Tramping, American Style: Hiking On A New Level

Want to take your day hikes to a new level? Try one of these overnight town-to-town hikes.


Maroon Bells. Photo by Jeremy Swanson

The British call it “tramping”—walking from village to village, spending the night at inns, eating at pubs. If you want to kick your day hikes up a notch and enjoy a strenuous trek to a summit or across a pass—but prefer a bed to a sleeping bag when day is done—this kind of “self-guided town-to-town hiking” may be for you.

Also known as “daypack and plastic,” the concept will have you walking from a mountain trailhead to a mountain town carrying just a daypack, staying the night at a hotel or rental condo (that’s where the plastic comes in) and retracing your steps the next day. Here are five town-to-town hikes in Colorado to get you started:

ASPEN TO CRESTED BUTTE. A true summer classic, especially during July and August when the wildflowers are in bloom, this 11-mile trip following the West Maroon Creek Trail has a 3,000-foot elevation gain. It is essential to reserve a shuttle to and from the trailhead on the Crested Butte side, as the trailhead is 14 miles out of town. Put your feet up at Elevation Hotel at the base of Mount Crested Butte. As an alternative, the East Maroon Creek Trail also connects Aspen and Crested Butte. It’s about 16 miles long, but has a more moderate grade and fewer users. Starting from Aspen, take Maroon Creek Road off of Highway 82 to access both trailheads at Maroon Lake.

VAIL TO MINTURN. This 11-mile hike, with a 2,000-foot elevation gain, uses the Two Elk Trail over Two Elk Pass, starting from the summit of Vail Pass. Views of the Gore Range, Sawatch Range and Vail’s Back Bowls are highlights of this day’s walk, as is the Mexican food that awaits hikers in Minturn (try Gardunos, 291 Main St.). From trail’s end, it is a mile or so along the road into the town of Minturn, where you can lay your head at the cozy Minturn Inn; call a taxi or shuttle to avoid that part of the walk.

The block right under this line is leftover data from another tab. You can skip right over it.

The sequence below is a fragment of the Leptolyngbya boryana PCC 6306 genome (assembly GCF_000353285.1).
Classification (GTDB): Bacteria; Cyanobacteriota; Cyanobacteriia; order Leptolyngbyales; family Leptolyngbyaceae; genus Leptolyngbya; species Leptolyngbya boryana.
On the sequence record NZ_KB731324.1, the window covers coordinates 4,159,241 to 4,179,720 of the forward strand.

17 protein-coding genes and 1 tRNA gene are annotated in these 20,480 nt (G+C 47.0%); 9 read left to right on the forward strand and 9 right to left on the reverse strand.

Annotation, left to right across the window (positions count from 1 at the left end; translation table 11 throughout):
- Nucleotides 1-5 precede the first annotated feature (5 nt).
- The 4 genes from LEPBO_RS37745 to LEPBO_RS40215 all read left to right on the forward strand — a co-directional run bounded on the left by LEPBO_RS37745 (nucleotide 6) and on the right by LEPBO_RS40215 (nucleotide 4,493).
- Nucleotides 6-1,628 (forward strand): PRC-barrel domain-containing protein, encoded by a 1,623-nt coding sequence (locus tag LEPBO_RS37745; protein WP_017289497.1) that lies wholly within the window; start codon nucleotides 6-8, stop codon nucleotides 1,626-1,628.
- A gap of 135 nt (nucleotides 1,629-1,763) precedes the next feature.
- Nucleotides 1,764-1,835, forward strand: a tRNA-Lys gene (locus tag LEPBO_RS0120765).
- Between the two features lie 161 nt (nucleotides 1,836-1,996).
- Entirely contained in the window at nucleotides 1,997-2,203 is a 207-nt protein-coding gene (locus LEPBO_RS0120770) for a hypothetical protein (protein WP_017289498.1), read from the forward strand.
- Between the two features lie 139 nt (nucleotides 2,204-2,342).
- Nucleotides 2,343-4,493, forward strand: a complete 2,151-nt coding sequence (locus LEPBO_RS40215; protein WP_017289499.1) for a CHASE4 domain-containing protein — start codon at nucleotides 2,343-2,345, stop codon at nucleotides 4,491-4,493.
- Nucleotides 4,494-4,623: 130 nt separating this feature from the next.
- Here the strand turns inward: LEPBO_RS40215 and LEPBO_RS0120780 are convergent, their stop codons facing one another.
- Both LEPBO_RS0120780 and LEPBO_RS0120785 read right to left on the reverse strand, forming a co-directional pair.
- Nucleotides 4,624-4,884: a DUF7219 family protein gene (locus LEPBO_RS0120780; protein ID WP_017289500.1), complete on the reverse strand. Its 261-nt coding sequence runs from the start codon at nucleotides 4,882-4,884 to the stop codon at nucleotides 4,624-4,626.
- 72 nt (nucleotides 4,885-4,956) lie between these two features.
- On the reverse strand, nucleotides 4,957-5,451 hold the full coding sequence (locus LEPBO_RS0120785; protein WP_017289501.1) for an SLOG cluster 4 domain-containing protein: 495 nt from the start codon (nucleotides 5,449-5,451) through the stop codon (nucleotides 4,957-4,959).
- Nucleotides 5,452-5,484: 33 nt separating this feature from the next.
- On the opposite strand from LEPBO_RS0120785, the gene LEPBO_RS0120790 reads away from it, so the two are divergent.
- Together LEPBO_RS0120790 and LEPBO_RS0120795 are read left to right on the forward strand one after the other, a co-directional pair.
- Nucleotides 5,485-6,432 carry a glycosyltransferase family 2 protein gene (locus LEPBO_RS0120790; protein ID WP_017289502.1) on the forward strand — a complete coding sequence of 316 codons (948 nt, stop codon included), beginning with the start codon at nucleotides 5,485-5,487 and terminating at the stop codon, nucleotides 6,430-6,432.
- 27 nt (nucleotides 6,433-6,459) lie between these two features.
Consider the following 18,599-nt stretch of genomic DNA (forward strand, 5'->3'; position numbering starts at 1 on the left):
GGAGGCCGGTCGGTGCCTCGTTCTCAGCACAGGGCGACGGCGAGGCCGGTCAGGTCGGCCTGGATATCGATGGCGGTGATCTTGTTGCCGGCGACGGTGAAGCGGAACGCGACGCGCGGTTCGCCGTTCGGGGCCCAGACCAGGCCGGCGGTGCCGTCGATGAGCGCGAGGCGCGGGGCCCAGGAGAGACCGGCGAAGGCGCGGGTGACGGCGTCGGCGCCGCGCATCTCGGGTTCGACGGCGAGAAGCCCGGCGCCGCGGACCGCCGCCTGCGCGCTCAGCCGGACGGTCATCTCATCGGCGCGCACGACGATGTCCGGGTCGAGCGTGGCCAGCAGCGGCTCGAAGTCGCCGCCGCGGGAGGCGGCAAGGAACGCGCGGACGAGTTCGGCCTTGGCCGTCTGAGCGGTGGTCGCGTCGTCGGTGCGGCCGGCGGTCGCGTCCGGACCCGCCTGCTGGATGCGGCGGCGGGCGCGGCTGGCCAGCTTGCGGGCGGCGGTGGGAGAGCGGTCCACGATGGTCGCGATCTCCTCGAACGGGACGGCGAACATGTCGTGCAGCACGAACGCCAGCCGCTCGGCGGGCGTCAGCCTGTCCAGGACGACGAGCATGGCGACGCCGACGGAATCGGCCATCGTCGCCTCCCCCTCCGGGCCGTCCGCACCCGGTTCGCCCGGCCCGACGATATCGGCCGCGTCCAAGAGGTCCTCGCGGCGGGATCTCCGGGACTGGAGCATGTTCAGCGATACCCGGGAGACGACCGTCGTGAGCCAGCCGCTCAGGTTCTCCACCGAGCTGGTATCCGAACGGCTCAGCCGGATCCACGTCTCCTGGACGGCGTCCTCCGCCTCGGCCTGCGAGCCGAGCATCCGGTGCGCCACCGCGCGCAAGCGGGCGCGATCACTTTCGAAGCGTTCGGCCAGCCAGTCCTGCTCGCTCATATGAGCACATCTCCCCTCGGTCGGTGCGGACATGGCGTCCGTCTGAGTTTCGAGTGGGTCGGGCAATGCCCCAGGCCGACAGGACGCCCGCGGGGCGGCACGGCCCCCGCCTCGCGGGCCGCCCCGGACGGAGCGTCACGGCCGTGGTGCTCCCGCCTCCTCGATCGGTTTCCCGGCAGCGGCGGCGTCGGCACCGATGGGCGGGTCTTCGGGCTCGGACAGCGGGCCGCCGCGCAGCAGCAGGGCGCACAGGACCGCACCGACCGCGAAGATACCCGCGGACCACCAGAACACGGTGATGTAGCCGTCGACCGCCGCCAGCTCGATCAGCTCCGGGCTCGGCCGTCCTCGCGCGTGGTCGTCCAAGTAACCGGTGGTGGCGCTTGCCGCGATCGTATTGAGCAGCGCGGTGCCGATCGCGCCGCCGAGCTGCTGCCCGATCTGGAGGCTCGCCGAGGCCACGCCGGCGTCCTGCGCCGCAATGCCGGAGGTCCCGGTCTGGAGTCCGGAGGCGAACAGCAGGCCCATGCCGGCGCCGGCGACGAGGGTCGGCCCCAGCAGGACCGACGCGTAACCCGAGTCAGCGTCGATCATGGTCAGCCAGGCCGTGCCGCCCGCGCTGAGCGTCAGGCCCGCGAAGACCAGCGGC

NEDERLAND TO WINTER PARK. The Arapaho Pass Trail through the stunning Indian Peaks Wilderness is a 16-mile hike, but with only 2,000 feet of elevation gain. With a nice forested stretch as well as mountain vistas, this long walk starts from the Fourth of July trailhead on the east side of the Continental Divide and ends at Monarch Lake on the west side. Arrange a shuttle or taxi from Monarch Lake into Winter Park or Granby for lodging. Our suggestion? Hit the hot tub at the Trailhead Inn in Winter Park.

BRECKENRIDGE TO COPPER MOUNTAIN. This walk is nearly 13 miles long, all on Segment 7 of the Colorado Trail, with 3,600 feet of elevation gain. Skiers will enjoy this hike for its up-close views of the Breckenridge ski area as well as more panoramic vistas of other Summit County resorts. In Breck, the Goldhill trailhead off of Highway 9 is the starting point. Upon arriving in Copper, cross Highway 91 to stay at the Foxpine Inn; or the free, convenient Summit Stage bus from Copper to Frisco to Breckenridge provides a return option for those who want to walk only one way. This stretch of trail is also well loved by mountain bikers on summer weekends.

ESTES PARK TO GRAND LAKE. From Bear Lake trailhead on the Estes Park side of Rocky Mountain National Park, the Flattop Mountain trail takes hikers 4.5 miles to the top of Flattop Mountain and then 12 more miles to Grand Lake on the west side of the park. The elevation gain is a reasonable 2,850 feet over those 16.5 miles, and the traverse of the park is wild and spectacular. The chance for wildlife sightings is especially good on this epic walk. In Grand Lake, stay at the Gateway Inn to rejuvenate for the next day’s hike.

What to pack for a long day hike


Oakley “Flak 2.0 XL Prizm Trail” sunglasses, $170


Osprey Hydraulics 3-liter reservoir, $42


Mountainsmith women’s “Lariat 55 WSD” backpack, $220


Timberland women’s “Kenniston” hiking boot, $150, at


Under Armour men’s “Newell Ridge” hiking boot, $135

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